The patient stories shared by Melissa Owen, MSN, RN, BSN Coordinator/Lecturer in the College of Nursing, at Kent State University Geauga, illustrate how nurses can truly influence patient care, and the advice she gives to other nurses.
Back many years ago when I was a young nurse, I had decided that I was going to be that nurse who sat at the bedside, held the patient’s hand, listened, and was observant. With those skills, I could advocate for the needs of those for whom I cared.
I worked on a medical-surgical unit and was caring for a patient who had recently had bowel surgery. The patient did okay for the first few days, but then started to decline. I noticed she couldn’t tolerate food or fluids, her abdomen was swollen with ascites, she became weak and lethargic. The surgeon came to see her daily, wrote his note, and moved on. At some point, her husband and daughter were present and ask how their wife and mom was doing and when she could come home. Although family had been present, they had questions that had gone unanswered. I spoke with them and asked if they knew what the patient’s wishes were if her health continued to deteriorate, and if they had ever considered end of life care. The family hadn’t realized that the patient might not make it home. We got the surgeon involved and everyone decided on a DNR order. Over the next few days, family came to visit from out of town and eventually the patient passed on peacefully. As I write this, I can still see her lying in that bed. I had wondered if I did the right thing.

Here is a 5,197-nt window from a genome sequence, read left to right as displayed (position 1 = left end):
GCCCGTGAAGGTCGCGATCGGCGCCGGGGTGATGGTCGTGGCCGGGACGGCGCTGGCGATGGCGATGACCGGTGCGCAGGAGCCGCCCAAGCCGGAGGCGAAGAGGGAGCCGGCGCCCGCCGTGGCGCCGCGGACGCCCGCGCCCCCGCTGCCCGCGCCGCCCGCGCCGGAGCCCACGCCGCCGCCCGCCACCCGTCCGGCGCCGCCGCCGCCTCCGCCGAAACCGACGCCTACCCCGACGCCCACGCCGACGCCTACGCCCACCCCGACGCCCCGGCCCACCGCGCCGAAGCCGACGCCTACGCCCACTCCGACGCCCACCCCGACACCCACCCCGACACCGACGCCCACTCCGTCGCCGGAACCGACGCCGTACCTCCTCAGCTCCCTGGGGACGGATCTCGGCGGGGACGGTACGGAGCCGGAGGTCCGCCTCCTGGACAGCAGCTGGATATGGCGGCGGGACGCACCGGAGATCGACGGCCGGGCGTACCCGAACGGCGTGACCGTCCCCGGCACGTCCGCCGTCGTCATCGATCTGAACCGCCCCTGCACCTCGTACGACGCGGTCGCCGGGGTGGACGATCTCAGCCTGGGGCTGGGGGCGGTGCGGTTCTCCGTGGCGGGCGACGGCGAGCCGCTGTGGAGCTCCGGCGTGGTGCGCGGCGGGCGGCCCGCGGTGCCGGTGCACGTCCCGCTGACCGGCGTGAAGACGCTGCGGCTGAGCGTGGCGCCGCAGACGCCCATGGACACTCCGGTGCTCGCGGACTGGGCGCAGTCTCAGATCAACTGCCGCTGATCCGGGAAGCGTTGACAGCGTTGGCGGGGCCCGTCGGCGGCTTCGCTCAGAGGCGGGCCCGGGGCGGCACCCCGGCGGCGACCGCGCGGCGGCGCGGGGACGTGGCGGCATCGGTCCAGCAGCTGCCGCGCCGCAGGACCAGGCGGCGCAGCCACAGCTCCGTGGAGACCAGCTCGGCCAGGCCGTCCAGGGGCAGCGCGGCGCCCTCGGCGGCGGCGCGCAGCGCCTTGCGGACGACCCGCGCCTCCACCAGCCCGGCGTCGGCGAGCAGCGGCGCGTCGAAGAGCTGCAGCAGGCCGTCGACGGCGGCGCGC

A few months later, my manager came to me with a letter—it was from the patient’s daughter. This letter validated my actions as a new nurse. She wrote that the family was thankful that I had been forthcoming in communication and advocating for her mom. Had I not said anything and left if up to the physicians, her mom may have died abruptly without notice. Family members were able to say goodbye and had a short time to prepare for her passing.
Fast forward 15 years and I faced with a similar situation—different department, different hospital, different state. I was working as a procedural nurse; the patient was intubated and under anesthesia, so I functioned as a circulator. The patient was bleeding internally, and the bleeding could not be stopped. While the interventional team continued to try, they asked if I would go out and update the family. As you can imagine, it’s never easy to let anyone know that progress is not being made. Each time I went to update them, they shared more about their mom and her wants and needs. I then brought this information back to the interventional team. After a few hours, the family asked to have the procedure stopped and the DNR order reinstated. The physician spoke with the family and the procedure was ended. The family did not want her to suffer in the way they had seen their father suffer, when he had passed a few years earlier. The patient was transported back to her room, and passed within a few hours.
Making an impact
Both examples above were difficult for me as a nurse, as nothing prepares you to deliver bad news. Communication led to advocacy—advocating for the patient and family.
If I had to give one piece of advice, it would be twofold—communicate often and advocate early.